Year in Review: Highlights of a very good year
BRATTLEBORO — It is customary at the Brattleboro Reformer to highlight events of the year that stand out as pivotal moments. As the Ovation editor, my world consists, of course, of the arts and entertainment activities in this southeastern part of the state. In a town that teems with renowned music organizations, busy art galleries, a variety of dance troupes, thriving museums, and festivals of all sorts, it wasn't easy narrowing it down to fit within my allotted space. With two new theater companies, The Guilford Center Stage and the Williamsville Players, an already robust theater community got even more robust; several ground breakings for new facilities; and "Uncle Stevie" stepped down from the New England Youth Theater — an organization he co-founded — to pursue other interests; five area artists received awards from Governor Shumlin for their excellence in, and contributions to the arts. So all in all, it has been a momentous year.
But the events that popped out at me were because they are unique, or annual events that keep gaining ground, or are downright fantastic, became my choices for 2016"s Year in Review.
On the theater stage, Guilford Center Stage, debuting in 2015, maintained its mission of presenting Vermont-related plays in the Broad Brook Grange in Guilford Center last spring with a pair of one-act plays: "Nocturne Titanica,"with its take on the sinking of the Titanic, and "The Lace Jury," based on the first American all-woman jury of the 20th century, both written by Guilford playwright Michael Nethercott. In the fall a historical but comedic account of American travelers in Germany as World War II broke out in "A Battle of Wits" by Guilford-born Charles W. Henry, a well-known scenic curtain painter turned playwright, also paid tribute to a Vermonter.
One of the most unusual shows of the year was "The Mushroom Cure" with Adam Strauss, that was presented at Next Stage last September. Based on the true story of Strauss' attempt to treat his debilitating OCD with psychedelics he shares his hilarious and harrowing story partly through theatrics, partly through storytelling, with the hopes of raising awareness and gaining acceptance for it as a form of treatment.
In its never-ending interest in performance and outreach around issues of social justice that need addressing, Sandglass Theater packed a robust line of events last November in "Voices of Community: Art, Food, Shelter, Justice." Headlining the festival were three performances. Anu Nadav presented "Capers," a one-woman show hailed as a stirring blend of theater, documentation, and activism. "Speed Killed My Cousin," a new play by Linda Parris-Bailey was rooted in the story of an African-American female combat soldier and her struggle with post-traumatic stress disorder upon her return home from Iraq. And, at the Latchis Theatre in Brattleboro, school groups were treated to Heart of the Beast Puppet and Mask Theater's "Are You Thirsty?" a dynamic exploration of the myriad questions contained in a cup of water — one of our most precious and necessary shared resources. Workshops, dance parties, and conversations rounded out the week.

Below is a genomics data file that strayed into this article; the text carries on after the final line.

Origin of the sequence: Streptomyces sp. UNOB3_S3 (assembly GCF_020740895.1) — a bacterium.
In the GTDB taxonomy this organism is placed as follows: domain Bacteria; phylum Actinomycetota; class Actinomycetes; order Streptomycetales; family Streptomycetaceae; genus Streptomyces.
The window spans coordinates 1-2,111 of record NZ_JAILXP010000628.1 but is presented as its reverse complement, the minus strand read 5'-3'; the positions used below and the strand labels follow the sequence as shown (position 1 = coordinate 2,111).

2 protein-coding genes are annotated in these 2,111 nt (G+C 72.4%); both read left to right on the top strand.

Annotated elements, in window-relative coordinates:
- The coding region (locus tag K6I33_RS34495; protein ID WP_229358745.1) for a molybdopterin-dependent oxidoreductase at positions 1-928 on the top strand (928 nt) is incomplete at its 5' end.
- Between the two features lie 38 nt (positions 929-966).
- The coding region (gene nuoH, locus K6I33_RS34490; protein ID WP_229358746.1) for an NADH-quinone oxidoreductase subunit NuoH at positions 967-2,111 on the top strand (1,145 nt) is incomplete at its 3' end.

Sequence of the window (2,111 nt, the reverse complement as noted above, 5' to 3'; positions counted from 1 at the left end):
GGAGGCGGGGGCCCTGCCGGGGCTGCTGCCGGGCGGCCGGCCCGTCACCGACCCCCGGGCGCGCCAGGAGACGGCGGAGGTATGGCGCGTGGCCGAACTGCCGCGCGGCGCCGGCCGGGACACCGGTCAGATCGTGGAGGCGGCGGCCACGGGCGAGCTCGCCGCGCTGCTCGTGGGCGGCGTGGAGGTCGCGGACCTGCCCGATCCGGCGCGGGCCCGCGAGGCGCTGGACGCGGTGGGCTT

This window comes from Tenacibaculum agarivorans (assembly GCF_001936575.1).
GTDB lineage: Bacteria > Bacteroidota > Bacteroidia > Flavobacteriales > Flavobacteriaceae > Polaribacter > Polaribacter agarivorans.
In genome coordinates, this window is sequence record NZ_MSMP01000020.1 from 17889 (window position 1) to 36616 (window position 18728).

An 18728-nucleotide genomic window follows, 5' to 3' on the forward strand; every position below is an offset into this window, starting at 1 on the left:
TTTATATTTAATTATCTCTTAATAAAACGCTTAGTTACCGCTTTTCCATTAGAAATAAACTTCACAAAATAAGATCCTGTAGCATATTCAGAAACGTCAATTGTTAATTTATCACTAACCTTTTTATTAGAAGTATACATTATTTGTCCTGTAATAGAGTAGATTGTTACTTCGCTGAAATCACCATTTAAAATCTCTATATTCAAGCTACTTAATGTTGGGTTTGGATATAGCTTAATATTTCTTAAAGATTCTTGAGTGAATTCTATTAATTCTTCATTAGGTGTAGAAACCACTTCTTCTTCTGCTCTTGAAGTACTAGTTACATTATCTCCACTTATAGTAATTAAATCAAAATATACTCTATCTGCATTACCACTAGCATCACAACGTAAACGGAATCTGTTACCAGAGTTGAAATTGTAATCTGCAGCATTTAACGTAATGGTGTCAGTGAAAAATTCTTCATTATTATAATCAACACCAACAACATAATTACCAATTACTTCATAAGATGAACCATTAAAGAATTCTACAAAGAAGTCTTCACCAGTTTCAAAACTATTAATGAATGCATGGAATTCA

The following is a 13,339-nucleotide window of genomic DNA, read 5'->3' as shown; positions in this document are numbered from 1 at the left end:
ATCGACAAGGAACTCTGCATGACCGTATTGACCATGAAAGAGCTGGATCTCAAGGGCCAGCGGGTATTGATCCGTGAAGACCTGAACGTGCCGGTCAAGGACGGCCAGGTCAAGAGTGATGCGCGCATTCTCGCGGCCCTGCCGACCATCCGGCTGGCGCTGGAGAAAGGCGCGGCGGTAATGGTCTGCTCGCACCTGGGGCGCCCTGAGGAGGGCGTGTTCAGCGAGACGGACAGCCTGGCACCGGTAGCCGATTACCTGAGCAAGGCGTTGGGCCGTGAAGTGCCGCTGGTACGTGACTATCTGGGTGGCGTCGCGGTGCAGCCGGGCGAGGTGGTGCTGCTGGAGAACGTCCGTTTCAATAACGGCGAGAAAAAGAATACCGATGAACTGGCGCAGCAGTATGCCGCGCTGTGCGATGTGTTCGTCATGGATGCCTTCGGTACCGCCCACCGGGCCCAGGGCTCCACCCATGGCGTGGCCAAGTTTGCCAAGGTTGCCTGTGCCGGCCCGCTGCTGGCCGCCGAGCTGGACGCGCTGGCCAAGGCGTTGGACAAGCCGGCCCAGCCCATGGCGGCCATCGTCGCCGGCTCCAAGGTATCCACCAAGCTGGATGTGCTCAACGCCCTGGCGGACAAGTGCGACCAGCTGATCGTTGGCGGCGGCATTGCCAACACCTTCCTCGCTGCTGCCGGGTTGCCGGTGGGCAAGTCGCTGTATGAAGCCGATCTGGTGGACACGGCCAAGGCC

On the music front, Friends of Music at Guilford's administrator Joy Wallens-Penford acquired copies of Bolivian baroque music manuscripts collected by Fr. Piotr Nawrot. Early in the `90s, in search of a subject for his dissertation, musicologist Fr. Nawrot got a tip that the Bolivian jungles held a treasure trove of Baroque music manuscripts. He set out in search of these manuscripts that were squirreled away in Bolivian church attics and basements. In FOMAG's The Midwinter Musicale, the "Barroco Boliviano" concert in the Guilford Community Church presented some this music for the first time to the area, perhaps even the country. Then in the spring Fr. Nawrot himself came to talk about his Bolivian Baroque reclamation project.